The most important drivers of work stress are the need to be constantly available outside working time to access emails and phone calls, too heavy a work load, the lack of opportunity for growth or advancement, information overload, as well as long working hours. The latter is most significant for professionals working in consultancies and agencies.
Leadership makes a difference
A supportive work environment enables practitioners to exploit their competencies and accomplish organisational goals. The study measured the status in communication departments and agencies across Europe by assessing organisational culture, trust in the organisation, leader performance, overall job satisfaction, and work engagement. Advanced statistical analysis shows that engagement is the key factor that links strongly to all other aspects. Engagement can be influenced by leaders, so in the end leadership makes the difference: educating, mentoring and promoting leadership skills should be a priority in the field.
Enhancing leadership performance, however, is a continuing challenge for the profession. The study reveals that one in five communication leaders (19 per cent) lacks leadership skills. A lack of performance at higher levels is clearly visible – especially when noting that subordinates rate the strategic involvement, ethical orientation and knowledge of the highest-ranking communicators clearly worse than the leaders themselves.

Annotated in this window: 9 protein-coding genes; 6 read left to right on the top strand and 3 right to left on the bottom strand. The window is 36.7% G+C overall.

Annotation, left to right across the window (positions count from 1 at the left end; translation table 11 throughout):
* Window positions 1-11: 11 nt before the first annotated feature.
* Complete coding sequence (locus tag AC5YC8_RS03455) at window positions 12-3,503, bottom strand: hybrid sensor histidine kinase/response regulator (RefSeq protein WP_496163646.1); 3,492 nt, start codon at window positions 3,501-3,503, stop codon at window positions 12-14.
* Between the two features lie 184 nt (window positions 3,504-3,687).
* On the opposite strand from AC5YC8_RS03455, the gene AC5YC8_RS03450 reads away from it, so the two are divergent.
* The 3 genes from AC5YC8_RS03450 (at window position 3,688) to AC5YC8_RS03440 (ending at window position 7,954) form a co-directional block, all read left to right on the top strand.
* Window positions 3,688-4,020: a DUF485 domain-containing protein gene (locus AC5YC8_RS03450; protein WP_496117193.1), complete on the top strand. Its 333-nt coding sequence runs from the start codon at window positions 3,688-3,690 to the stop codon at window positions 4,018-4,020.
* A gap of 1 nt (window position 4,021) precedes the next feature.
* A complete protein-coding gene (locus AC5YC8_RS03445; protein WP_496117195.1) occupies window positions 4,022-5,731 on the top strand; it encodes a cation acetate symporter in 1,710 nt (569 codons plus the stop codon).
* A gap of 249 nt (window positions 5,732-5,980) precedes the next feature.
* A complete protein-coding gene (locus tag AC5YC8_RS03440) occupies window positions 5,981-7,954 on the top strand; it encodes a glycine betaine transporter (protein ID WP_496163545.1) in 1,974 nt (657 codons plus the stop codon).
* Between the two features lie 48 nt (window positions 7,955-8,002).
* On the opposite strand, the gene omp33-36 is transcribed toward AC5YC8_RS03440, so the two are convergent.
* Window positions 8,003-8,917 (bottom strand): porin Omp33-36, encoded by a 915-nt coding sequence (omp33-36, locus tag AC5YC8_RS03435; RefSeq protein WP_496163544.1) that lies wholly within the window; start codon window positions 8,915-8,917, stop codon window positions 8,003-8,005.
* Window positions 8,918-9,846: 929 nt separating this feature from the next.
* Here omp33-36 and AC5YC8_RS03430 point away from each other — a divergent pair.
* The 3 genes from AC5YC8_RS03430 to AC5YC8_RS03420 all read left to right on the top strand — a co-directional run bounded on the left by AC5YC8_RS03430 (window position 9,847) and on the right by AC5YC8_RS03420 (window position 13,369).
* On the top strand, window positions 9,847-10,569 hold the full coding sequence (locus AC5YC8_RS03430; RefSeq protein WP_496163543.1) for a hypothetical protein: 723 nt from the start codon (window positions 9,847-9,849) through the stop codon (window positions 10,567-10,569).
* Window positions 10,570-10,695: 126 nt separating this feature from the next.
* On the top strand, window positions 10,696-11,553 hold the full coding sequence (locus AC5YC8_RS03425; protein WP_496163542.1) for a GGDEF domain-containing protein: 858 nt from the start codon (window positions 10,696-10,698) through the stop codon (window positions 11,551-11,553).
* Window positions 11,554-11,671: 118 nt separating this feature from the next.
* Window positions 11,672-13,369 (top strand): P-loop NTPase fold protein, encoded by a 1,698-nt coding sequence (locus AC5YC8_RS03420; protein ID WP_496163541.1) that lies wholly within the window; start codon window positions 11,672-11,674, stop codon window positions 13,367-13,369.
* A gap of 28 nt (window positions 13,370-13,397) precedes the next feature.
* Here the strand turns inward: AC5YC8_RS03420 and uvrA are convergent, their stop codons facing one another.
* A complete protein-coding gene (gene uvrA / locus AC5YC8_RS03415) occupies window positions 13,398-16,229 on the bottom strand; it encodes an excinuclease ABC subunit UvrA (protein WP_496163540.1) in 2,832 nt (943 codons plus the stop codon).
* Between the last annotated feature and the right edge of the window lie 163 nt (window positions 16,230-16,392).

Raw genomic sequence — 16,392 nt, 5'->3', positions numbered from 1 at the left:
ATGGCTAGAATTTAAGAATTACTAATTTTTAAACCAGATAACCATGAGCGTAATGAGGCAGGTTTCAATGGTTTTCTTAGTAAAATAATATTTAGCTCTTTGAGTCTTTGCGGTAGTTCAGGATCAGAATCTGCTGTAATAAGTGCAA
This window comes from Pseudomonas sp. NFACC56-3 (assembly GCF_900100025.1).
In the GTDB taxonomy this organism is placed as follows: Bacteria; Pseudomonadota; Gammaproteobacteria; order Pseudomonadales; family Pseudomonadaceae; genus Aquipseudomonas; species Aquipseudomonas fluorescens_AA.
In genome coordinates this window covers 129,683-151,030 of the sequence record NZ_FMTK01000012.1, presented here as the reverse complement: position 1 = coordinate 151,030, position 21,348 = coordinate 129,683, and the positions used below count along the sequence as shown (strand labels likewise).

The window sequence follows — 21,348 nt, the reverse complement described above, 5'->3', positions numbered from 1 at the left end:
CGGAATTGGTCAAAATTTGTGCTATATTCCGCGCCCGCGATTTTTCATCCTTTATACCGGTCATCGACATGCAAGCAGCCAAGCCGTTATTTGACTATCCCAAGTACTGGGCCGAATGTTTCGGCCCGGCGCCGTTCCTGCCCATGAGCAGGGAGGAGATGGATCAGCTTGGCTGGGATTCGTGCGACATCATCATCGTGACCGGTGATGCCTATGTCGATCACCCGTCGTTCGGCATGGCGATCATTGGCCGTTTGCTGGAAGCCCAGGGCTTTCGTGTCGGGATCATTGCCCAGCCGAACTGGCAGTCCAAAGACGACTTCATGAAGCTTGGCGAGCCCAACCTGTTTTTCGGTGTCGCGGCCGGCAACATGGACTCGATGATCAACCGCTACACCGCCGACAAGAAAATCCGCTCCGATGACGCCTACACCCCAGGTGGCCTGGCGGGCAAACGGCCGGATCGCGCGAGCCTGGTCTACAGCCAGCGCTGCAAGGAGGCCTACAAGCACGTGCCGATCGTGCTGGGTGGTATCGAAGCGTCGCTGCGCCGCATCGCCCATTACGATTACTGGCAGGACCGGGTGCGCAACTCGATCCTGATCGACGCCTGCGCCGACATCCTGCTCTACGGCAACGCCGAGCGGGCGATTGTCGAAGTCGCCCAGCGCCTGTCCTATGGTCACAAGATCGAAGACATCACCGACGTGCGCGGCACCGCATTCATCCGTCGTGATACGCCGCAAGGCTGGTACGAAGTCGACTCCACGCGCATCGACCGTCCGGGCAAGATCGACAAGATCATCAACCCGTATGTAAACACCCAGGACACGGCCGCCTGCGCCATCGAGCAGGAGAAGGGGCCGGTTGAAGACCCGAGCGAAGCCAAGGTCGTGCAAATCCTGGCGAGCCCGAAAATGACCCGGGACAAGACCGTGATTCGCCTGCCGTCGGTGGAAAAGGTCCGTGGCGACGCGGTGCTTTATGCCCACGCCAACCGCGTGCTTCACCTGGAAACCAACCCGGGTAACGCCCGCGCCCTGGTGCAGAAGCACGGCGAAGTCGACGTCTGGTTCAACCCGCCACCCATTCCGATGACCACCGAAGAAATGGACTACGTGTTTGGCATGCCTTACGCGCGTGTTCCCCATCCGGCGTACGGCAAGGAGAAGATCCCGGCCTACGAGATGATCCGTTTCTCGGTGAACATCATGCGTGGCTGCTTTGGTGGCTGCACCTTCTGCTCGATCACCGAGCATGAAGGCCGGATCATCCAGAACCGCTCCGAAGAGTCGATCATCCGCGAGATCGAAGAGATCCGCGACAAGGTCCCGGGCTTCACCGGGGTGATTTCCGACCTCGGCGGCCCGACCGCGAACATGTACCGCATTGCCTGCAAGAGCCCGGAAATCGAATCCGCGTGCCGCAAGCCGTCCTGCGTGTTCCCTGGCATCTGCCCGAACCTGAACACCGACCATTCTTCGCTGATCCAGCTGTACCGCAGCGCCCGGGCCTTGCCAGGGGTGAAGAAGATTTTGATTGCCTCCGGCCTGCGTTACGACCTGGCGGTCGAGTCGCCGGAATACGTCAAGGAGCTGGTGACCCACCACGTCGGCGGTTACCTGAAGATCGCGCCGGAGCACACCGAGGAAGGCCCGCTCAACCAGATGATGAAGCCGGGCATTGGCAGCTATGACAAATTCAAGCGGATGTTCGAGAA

Analysis from the people behind the study
Professor Ansgar Zerfass, lead researcher of the survey, explained: “During the last 12 months we have experienced significant events on the world geo-political stage with impact and implications for strategic communication. What stands out most of all from this year’s Monitor is the rising importance of building and maintaining trust by 39.5 per cent of all the respondents. The fact that fake news and propaganda have become more important and traditional mass media is losing ground makes public communication in general – and the communication sector specifically – more competitive than ever before. The public battlefield of meaning is fully erupted from the offline to the online world and back and forth.”
Inge Wallage, managing director of the European Association of Communication Directors (EACD), added: “Another crucial topic covered by this year’s monitor is the flow of information from communication teams to decision makers. Today’s media landscape requires communication professionals to react promptly via multiple media channels. The study delivers crucial findings on the practices that all modern departments must develop to retain a competitive edge.”
The ECM is an annual research study organised by the European Public Relations Education and Research Association (EUPRERA) and the European Association of Communication Directors (EACD).